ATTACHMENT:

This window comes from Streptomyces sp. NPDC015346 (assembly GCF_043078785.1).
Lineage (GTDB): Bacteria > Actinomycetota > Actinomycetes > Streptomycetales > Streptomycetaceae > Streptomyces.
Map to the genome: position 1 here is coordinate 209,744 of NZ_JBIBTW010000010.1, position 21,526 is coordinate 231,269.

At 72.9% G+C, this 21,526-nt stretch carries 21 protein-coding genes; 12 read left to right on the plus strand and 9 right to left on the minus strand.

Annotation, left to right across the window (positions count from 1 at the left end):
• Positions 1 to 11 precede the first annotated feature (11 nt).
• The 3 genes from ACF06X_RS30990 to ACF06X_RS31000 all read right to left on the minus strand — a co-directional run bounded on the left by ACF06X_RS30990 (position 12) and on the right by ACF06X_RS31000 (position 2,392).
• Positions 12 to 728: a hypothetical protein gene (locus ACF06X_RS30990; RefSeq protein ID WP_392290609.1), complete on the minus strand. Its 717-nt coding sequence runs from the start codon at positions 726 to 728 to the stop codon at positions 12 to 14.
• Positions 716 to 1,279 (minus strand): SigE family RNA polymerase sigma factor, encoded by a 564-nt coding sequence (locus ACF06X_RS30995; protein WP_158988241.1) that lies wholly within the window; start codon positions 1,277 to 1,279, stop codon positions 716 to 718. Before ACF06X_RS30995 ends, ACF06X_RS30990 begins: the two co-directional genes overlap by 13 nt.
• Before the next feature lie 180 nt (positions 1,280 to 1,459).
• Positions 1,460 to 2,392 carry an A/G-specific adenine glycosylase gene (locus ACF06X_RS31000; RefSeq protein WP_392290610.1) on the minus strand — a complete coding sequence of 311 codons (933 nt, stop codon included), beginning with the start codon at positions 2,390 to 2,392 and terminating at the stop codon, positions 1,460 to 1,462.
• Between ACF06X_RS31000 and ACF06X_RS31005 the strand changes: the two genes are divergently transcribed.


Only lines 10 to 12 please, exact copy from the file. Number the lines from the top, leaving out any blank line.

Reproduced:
• Before the next feature lie 180 nt (positions 1,280 to 1,459).
• Positions 1,460 to 2,392 carry an A/G-specific adenine glycosylase gene (locus ACF06X_RS31000; RefSeq protein WP_392290610.1) on the minus strand — a complete coding sequence of 311 codons (933 nt, stop codon included), beginning with the start codon at positions 2,390 to 2,392 and terminating at the stop codon, positions 1,460 to 1,462.
• Between ACF06X_RS31000 and ACF06X_RS31005 the strand changes: the two genes are divergently transcribed.